The key question you should always ask yourself is simple: Does the reader need to know this information (or need to know it now)? Or is it merely information in your head that should stay in your head for now? Some writers feel compelled to insert everything that comes to mind. They want the reader to know what they’re thinking rather than what the characters are concerned with. Severin is here to do a job, and that’s all he’s concentrating on. He’s not thinking about his past. That’s the writer’s thoughts—and those aren’t what the reader is interested in.

Maybe you don’t think the above passage is all that bad. Honestly, it’s not horrible, but it’s not great. Below is the original version from the opening of the novel The Mosaic that Chris Keaton and I wrote, before I fluffed it up. See if you don’t think it not only flows better but also keeps the reader in the moment.

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TWO DAYS AGO: Berlin, Germany

Tonight he’d do it. Severin had watched the place every night for the past week.

His long, dark hair gelled back, his face black-smudged, and wearing black slacks and a black turtleneck to blend into the pleasant June night, he leaned on a railing that ran along the Spree River. A bright quarter moon cast a stark light over the area and augmented the infrequent street lamps.

He gazed over at his target, one of the three-story apartment buildings that lined the quiet bend of the river in this affluent section of Berlin. Over his shoulders, a strap supported the padded sack that would contain the object of tonight’s foray.

Car headlights coming up on his left caught his attention. A cab worked its way toward him. He subtly turned away and slouched to make his six-foot-three, broad-shouldered frame less conspicuous.

After the cab passed, he pushed off the railing and strode across the street. From his pants pocket he withdrew the duplicated keycard that would grant him access to the building.

He encountered no one inside as he made his way along the richly carpeted hallways. This building belonged to the individual whose treasures he had targeted.

Arriving at the display room’s ornate wooden door inset with a carved medallion, he extracted the lock picks from his pocket. Patience and care. He had plenty of time. This lock’s design would thwart most amateurs, but experts would find little challenge in it. The sadistic owner had done this on purpose. He wanted would-be thieves to make their way inside where unpleasant traps awaited. Only the best would know how to disarm them.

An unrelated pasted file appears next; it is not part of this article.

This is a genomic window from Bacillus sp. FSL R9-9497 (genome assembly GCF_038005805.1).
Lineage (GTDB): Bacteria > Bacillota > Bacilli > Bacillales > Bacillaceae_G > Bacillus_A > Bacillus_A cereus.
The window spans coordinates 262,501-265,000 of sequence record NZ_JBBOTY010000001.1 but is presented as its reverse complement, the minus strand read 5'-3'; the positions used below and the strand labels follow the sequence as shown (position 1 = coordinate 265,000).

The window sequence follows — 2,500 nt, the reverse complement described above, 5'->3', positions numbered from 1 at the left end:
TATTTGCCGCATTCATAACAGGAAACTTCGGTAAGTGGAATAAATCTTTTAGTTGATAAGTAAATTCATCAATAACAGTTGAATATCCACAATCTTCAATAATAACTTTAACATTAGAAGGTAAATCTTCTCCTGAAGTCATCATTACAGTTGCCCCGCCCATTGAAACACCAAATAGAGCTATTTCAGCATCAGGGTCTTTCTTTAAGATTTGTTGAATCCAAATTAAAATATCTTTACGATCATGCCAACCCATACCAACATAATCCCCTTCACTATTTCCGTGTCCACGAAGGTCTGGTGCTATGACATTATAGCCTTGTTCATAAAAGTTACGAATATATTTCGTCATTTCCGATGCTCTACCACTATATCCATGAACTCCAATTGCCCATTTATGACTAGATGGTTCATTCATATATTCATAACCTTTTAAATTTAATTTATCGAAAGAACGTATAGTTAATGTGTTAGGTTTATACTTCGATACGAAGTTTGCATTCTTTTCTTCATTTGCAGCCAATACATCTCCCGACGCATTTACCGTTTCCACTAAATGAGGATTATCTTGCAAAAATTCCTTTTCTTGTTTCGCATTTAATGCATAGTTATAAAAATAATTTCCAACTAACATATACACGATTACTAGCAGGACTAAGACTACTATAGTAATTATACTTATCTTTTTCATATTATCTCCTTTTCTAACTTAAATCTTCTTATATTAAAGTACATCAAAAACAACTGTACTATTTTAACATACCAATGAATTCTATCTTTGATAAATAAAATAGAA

Severin eased the door open only enough to permit him to slip through and stay flat against the wall. Before he shut it, he inserted a self-adhesive label between the latch and strike plate. Opening the door without a special key armed one trap. Closing it would complete the circuit and release a paralytic gas to disable the thief and permit his capture. Since he had not managed to acquire that special key, the self-adhesive label served. Fortunate for Severin, the collector believed his trap sufficient and thus saw no need for security guards and cameras.

Stone pedestals of various sizes and heights, with Plexiglas covers locked over them, dotted the twenty-four-foot-square room and held various art objects—some purchased, most stolen. Strips of white LEDs illuminated the contents and cast an eerie light around the room.

Everything in here oozed money and elegance, from the parquet floors of exotic hardwoods to the draperies layered with white over purple that broke up the windowless walls. The scents of those woods and fabrics hung in the air and attested to the room having been used little since it was remodeled.

In the center he spotted his objective. He’d known of this piece’s location for many months. Planning this job, researching the anti-theft devices, and waiting for the collector to be out of town had finally led to this moment. He’d already spent decades gathering other pieces. What did a few more months matter? Procuring one this size had made the wait worthwhile. Only one other collector had amassed a greater volume of them, but he had not yet figured out how to break into Aleksandra Polivanova’s vault.

This building belonged to her son, a worthy collector of artifacts in his own right. Why Aleksandra had let him keep this large piece of the Mosaic in a less secure setting still puzzled him. In any case, he expected his theft of it would not bode well for their mother-son relationship. He took a deep breath and returned to the matter at hand.

==========

This passage is tighter because it doesn’t contain unnecessary extra information and detail. This second passage also has a time and place stamp at the opening, which makes it unnecessary to mention “Berlin” in the passage itself, as I did in the first one.

The passage needs to be tight because it’s an action scene and a prelude to what’s coming. This is not the place for wordiness or extra detail. Who Severin is and what he’s done before all come later in the novel. Not telling it all upfront makes the reader more curious to find out. In fact, his theft of the piece isn’t what’s important. What is important is what happens next, but you’ll have to read the novel (or read the sample online at Amazon) to learn what that is.

I’ll state this again: To keep the reader interested, provide only the relevant details for the moment. Keep the story moving forward and don’t sidetrack. I can’t begin to tell you how many stories and novels I’ve read that started off decently then lapsed into backstory and background before the story had really begun. Worse is when that backstory is all a telling information dump about how the character feels and why he or she is in this position. And I’ve seen writers go on for pages before getting back to the current story. By that time, I’ve closed the book and fallen asleep, or if I read the sample online, I didn’t buy the book.

Whenever you’re tempted to write the character’s biography remember these words of wisdom: Everything should evolve from the story and be shown, not told, and certainly not in the first pages of your story before anything significant happens. Doing so will lose you readers, cause your books not to sell, and make magazines decline the stories you submit to them.

–Rick